An American writer goes to a remote Welsh manor on a twenty thousand dollar bet: can he write a classic novel like "Wuthering Heights" in twenty-four hours? Upon his arrival, however, the ...
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An American writer goes to a remote Welsh manor on a twenty thousand dollar bet: can he write a classic novel like "Wuthering Heights" in twenty-four hours? Upon his arrival, however, the writer discovers that the manor, thought empty, actually has several, rather odd, inhabitants.Written by
Jack Witzig <firstname.lastname@example.org>
HOUSE OF THE LONG SHADOWS (Pete Walker, 1983) **1/2
This proved to be the last film of British horror director Walker (in the accompanying DVD interview for his THE FLESH AND BLOOD SHOW , which followed this in short order, he states that this was his only 'assignment' all his other work he personally financed) as well as the final teaming of that prolific and (for fans, hugely rewarding) iconic duo of Peter Cushing (complete with endearing speech impediment) and Christopher Lee (a complex characterization, albeit characteristically boorish).
Having mentioned the two Hammer stars, some reviewers mistakenly believed the film intended to recapture that studio's Gothic tradition but it actually hearkens back to the comedy-thrillers of the Silent and early Talkie era. In fact, it was the sixth filmization scripted by Michael Armstrong, whose own directorial career was curtailed following the notoriety of his MARK OF THE DEVIL (1970) of "Seven Keys To Baldpate", a novel by Earl Derr Biggers (creator of Charlie Chan) that was adapted for the stage by George M. Cohan (yes, the songwriter played by James Cagney in YANKEE DOODLE DANDY !).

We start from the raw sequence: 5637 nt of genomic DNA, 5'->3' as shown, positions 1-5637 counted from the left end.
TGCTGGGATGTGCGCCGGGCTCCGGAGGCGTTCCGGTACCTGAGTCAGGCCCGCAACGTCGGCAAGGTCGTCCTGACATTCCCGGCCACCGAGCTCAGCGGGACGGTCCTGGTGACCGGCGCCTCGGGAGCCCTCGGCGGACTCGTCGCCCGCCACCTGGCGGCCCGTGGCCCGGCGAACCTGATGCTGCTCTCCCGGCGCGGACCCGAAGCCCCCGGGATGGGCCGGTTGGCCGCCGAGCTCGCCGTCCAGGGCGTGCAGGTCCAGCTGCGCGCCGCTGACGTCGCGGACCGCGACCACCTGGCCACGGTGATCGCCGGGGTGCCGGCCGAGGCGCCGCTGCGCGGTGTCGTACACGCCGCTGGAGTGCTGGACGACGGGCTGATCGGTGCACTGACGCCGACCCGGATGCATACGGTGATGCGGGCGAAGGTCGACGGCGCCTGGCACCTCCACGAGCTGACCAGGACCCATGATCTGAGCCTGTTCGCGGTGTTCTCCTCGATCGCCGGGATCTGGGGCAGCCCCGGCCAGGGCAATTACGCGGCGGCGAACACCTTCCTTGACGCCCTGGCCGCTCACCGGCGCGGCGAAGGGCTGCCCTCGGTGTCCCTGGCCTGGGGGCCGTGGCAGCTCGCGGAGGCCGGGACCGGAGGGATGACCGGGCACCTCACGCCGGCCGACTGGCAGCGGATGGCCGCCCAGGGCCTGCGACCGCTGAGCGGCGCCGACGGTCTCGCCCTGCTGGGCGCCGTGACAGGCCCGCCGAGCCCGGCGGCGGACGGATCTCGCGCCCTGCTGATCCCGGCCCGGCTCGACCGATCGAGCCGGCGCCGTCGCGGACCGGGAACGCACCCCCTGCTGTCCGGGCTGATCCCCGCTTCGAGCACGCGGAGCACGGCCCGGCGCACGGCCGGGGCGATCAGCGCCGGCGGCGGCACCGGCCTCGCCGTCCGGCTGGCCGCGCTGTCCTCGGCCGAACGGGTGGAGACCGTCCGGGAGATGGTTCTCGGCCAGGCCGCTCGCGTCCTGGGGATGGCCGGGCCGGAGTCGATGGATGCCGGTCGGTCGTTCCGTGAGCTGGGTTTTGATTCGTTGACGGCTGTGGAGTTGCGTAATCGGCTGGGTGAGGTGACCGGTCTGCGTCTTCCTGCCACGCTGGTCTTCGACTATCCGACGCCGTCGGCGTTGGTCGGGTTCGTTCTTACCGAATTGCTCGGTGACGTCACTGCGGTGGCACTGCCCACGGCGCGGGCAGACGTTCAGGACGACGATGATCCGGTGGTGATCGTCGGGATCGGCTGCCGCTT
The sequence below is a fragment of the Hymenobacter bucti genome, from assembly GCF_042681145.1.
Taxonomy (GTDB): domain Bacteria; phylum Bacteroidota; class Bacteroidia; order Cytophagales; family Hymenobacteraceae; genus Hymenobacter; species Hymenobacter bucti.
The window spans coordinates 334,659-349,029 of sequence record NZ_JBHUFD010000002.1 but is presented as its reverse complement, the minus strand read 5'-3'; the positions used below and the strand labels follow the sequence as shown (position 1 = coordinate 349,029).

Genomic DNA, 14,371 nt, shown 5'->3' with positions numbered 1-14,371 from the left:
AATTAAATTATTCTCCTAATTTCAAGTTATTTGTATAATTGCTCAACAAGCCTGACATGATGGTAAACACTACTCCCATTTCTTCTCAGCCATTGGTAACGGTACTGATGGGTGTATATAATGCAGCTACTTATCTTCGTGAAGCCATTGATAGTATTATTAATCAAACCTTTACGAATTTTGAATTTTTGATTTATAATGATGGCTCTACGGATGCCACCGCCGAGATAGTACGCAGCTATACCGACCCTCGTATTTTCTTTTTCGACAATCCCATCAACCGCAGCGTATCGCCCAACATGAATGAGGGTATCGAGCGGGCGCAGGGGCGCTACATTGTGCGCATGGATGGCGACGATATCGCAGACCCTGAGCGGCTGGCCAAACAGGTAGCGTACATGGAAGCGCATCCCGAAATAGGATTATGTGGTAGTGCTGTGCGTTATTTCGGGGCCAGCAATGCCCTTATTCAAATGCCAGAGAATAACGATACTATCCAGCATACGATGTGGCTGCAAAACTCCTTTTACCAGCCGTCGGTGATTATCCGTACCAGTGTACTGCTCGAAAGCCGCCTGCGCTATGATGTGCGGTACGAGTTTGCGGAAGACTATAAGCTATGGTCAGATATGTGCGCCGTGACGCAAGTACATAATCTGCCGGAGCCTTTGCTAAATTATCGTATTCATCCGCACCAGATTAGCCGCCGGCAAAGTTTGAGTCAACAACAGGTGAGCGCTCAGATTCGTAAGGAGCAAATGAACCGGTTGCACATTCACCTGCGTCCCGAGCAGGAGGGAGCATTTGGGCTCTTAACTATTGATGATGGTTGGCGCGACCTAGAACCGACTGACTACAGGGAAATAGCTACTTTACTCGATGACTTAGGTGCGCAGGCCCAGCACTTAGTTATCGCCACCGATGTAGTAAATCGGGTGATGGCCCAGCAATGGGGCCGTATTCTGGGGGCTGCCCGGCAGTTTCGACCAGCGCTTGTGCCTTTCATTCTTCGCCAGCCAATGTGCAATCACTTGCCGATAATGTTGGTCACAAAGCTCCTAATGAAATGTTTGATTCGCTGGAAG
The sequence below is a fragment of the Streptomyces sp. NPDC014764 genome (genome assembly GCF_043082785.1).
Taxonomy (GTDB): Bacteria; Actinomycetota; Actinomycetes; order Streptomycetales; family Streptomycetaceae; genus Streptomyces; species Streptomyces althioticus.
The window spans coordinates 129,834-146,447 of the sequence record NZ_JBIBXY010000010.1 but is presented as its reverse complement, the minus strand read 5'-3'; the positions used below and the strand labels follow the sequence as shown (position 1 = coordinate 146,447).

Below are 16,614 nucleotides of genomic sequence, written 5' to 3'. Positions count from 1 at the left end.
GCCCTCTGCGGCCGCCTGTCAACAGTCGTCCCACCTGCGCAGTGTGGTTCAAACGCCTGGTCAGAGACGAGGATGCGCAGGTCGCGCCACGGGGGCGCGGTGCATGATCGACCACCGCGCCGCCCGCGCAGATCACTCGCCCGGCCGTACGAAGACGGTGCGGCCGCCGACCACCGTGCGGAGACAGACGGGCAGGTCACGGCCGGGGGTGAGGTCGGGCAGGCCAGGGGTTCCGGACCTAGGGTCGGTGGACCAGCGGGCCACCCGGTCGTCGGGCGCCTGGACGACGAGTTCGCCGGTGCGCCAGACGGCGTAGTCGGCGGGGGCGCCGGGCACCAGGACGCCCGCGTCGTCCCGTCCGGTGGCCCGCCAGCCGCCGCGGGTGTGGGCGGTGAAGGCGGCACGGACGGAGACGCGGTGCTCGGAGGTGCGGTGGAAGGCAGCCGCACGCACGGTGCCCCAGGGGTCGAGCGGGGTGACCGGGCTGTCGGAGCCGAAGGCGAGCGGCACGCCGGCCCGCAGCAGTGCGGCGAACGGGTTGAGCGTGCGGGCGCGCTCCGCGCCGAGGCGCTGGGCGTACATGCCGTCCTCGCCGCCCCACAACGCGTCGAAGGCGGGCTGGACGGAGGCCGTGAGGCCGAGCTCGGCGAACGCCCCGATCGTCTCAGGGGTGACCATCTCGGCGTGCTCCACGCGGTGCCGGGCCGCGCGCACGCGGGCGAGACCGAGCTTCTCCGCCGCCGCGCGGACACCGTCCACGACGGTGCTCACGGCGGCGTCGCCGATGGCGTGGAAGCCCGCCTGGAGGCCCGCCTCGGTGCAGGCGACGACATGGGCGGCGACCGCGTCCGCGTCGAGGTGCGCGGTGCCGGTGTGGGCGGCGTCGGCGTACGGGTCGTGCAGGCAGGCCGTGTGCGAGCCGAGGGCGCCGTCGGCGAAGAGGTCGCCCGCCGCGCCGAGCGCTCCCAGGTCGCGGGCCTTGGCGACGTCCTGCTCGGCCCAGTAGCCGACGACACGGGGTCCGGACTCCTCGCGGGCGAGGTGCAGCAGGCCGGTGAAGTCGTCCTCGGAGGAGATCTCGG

Besides, its plot about a dysfunctional Welsh family that includes a locked-up maniac and whose mansion is 'intruded' upon by innocent strangers is a virtual retread of James Whale's sublime THE OLD DARK HOUSE (1932; one of my absolute favorites) though with little of that film's style or wit. Another direct link to it is the fact that there is a Roderick involved and let's not forget that Vincent Price (who co-stars here) had played a character by that name in Roger Corman's seminal Poe adaptation HOUSE OF USHER (1960)! The final revelation (which wasn't at all surprising nor, come to think of it, was the identity of the mysterious killer), then, is straight out of SEVEN FOOTPRINTS TO Satan (1929)
The cast also highlights two other lesser horror stars John Carradine (who's supposed to be the patriarch of the family when the difference in age from, at least, Price and Cushing is minimal!) and Walker regular Sheila Keith (replacing the ailing Elsa Lanchester). The young cast isn't in any way comparable obviously however, both Desi Arnaz Jr. (from childhood sci-fi TV show AUTOMAN !) and Julie Peasgood prove reasonably engaging nonetheless. By the way, Richard Todd appears as novelist Arnaz's genial publisher who makes a bet with his client that he won't stay the full-length of 24 hours in an ostensibly haunted house (which is the exact same premise of the Abel Gance/Max Linder short AU SECOURS!  I've just watched and, I see, Michael Elliott did too!).
At the end of the day, the film is clearly old fashioned (despite the occasional gore) but undeniably fun which makes the Leonard Maltin guide's *1/2 rating a genuine head-scratcher!
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